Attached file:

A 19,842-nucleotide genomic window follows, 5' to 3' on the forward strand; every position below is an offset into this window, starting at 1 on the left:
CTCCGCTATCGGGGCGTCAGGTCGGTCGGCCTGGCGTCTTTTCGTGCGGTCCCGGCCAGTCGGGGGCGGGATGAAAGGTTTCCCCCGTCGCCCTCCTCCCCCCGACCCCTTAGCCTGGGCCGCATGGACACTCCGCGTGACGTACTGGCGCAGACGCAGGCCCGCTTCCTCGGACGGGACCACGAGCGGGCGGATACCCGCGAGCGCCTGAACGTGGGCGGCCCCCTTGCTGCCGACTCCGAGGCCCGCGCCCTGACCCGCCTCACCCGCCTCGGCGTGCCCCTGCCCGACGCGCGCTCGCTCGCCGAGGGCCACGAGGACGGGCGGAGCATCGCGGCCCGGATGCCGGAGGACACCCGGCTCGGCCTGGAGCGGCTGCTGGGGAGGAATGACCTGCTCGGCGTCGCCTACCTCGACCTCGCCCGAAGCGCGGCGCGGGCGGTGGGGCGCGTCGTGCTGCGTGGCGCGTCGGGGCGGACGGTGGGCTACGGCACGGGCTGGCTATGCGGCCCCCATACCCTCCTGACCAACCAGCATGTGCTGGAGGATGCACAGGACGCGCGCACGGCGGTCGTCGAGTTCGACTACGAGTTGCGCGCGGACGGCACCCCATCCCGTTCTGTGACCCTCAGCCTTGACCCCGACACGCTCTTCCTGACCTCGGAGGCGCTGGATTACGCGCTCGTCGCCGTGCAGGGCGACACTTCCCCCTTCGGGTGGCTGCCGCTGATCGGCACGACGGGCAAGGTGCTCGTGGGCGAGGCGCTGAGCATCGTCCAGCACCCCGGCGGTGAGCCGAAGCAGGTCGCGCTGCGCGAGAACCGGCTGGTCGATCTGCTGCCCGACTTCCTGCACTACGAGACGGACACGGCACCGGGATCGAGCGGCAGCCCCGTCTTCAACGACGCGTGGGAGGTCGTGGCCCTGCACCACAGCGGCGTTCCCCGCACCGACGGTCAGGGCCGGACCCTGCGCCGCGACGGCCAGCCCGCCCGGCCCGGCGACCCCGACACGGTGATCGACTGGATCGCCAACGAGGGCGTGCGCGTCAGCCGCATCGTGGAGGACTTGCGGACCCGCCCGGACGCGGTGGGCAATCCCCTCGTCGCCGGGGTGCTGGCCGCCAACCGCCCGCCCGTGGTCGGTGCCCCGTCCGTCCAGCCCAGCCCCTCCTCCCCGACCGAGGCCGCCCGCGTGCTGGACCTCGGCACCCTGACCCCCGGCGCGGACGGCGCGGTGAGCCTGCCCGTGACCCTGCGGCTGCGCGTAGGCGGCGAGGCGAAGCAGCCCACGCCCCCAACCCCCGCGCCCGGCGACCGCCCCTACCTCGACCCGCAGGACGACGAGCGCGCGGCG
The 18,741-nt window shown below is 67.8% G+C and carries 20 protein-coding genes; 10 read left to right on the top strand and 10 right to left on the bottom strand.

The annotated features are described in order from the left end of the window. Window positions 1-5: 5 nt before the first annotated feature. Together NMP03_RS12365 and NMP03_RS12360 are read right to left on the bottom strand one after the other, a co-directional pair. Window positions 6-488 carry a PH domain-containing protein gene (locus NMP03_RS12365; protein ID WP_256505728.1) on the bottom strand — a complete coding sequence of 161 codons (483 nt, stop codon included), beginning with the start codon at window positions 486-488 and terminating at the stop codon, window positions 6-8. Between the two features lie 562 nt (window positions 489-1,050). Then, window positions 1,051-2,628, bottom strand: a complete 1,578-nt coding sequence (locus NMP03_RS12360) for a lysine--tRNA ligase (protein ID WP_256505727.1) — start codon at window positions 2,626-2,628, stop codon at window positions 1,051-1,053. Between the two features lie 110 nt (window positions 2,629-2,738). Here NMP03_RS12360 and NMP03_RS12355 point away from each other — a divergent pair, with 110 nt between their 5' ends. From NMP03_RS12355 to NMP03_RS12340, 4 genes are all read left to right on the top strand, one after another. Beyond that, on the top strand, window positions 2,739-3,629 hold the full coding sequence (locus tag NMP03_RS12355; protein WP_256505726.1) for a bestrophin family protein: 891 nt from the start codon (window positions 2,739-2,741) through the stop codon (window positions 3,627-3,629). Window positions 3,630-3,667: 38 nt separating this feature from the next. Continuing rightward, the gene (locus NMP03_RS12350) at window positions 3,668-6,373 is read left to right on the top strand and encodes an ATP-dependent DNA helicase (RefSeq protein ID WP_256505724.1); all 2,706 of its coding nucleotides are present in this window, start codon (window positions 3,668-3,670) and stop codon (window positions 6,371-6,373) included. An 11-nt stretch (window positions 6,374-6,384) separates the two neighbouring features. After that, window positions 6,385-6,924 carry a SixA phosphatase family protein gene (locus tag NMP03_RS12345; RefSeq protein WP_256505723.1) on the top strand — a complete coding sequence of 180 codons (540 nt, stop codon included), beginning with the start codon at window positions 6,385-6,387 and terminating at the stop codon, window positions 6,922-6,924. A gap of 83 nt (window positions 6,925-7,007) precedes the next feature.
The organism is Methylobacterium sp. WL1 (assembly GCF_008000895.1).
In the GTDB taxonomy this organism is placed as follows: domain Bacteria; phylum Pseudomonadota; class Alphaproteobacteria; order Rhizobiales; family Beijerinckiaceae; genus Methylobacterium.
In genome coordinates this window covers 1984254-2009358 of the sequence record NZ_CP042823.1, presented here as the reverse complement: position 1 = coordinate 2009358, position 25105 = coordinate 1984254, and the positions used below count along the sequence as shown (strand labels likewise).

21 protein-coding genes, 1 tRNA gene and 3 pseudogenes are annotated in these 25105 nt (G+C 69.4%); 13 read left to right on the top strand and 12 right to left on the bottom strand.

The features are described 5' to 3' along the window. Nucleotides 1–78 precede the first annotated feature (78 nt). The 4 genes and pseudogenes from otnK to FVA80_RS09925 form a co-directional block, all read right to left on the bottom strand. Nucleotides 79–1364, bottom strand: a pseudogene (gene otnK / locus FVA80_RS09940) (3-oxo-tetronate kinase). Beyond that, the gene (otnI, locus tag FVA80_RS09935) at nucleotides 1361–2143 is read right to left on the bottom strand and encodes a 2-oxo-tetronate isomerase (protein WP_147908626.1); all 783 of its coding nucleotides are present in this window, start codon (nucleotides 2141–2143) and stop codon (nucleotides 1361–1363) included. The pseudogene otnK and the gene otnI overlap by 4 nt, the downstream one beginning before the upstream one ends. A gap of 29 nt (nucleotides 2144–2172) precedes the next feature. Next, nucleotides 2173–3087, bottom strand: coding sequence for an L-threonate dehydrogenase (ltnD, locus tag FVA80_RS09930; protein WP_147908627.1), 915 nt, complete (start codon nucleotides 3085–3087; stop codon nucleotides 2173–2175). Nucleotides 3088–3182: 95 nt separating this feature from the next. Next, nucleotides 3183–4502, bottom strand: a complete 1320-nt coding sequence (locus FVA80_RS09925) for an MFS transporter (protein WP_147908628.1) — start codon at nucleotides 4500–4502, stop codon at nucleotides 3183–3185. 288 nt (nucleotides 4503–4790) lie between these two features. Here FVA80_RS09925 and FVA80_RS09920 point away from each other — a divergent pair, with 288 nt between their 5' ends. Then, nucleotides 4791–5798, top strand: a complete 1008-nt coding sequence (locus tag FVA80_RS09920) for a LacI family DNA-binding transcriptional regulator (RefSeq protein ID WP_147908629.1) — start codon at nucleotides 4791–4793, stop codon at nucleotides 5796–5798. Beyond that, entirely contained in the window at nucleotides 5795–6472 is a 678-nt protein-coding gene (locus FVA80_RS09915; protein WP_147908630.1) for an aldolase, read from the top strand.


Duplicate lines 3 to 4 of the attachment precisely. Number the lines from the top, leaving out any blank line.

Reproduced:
The 18,741-nt window shown below is 67.8% G+C and carries 20 protein-coding genes; 10 read left to right on the top strand and 10 right to left on the bottom strand.

The annotated features are described in order from the left end of the window. Window positions 1-5: 5 nt before the first annotated feature. Together NMP03_RS12365 and NMP03_RS12360 are read right to left on the bottom strand one after the other, a co-directional pair. Window positions 6-488 carry a PH domain-containing protein gene (locus NMP03_RS12365; protein ID WP_256505728.1) on the bottom strand — a complete coding sequence of 161 codons (483 nt, stop codon included), beginning with the start codon at window positions 486-488 and terminating at the stop codon, window positions 6-8. Between the two features lie 562 nt (window positions 489-1,050). Then, window positions 1,051-2,628, bottom strand: a complete 1,578-nt coding sequence (locus NMP03_RS12360) for a lysine--tRNA ligase (protein ID WP_256505727.1) — start codon at window positions 2,626-2,628, stop codon at window positions 1,051-1,053. Between the two features lie 110 nt (window positions 2,629-2,738). Here NMP03_RS12360 and NMP03_RS12355 point away from each other — a divergent pair, with 110 nt between their 5' ends. From NMP03_RS12355 to NMP03_RS12340, 4 genes are all read left to right on the top strand, one after another. Beyond that, on the top strand, window positions 2,739-3,629 hold the full coding sequence (locus tag NMP03_RS12355; protein WP_256505726.1) for a bestrophin family protein: 891 nt from the start codon (window positions 2,739-2,741) through the stop codon (window positions 3,627-3,629). Window positions 3,630-3,667: 38 nt separating this feature from the next. Continuing rightward, the gene (locus NMP03_RS12350) at window positions 3,668-6,373 is read left to right on the top strand and encodes an ATP-dependent DNA helicase (RefSeq protein ID WP_256505724.1); all 2,706 of its coding nucleotides are present in this window, start codon (window positions 3,668-3,670) and stop codon (window positions 6,371-6,373) included. An 11-nt stretch (window positions 6,374-6,384) separates the two neighbouring features. After that, window positions 6,385-6,924 carry a SixA phosphatase family protein gene (locus tag NMP03_RS12345; RefSeq protein WP_256505723.1) on the top strand — a complete coding sequence of 180 codons (540 nt, stop codon included), beginning with the start codon at window positions 6,385-6,387 and terminating at the stop codon, window positions 6,922-6,924. A gap of 83 nt (window positions 6,925-7,007) precedes the next feature.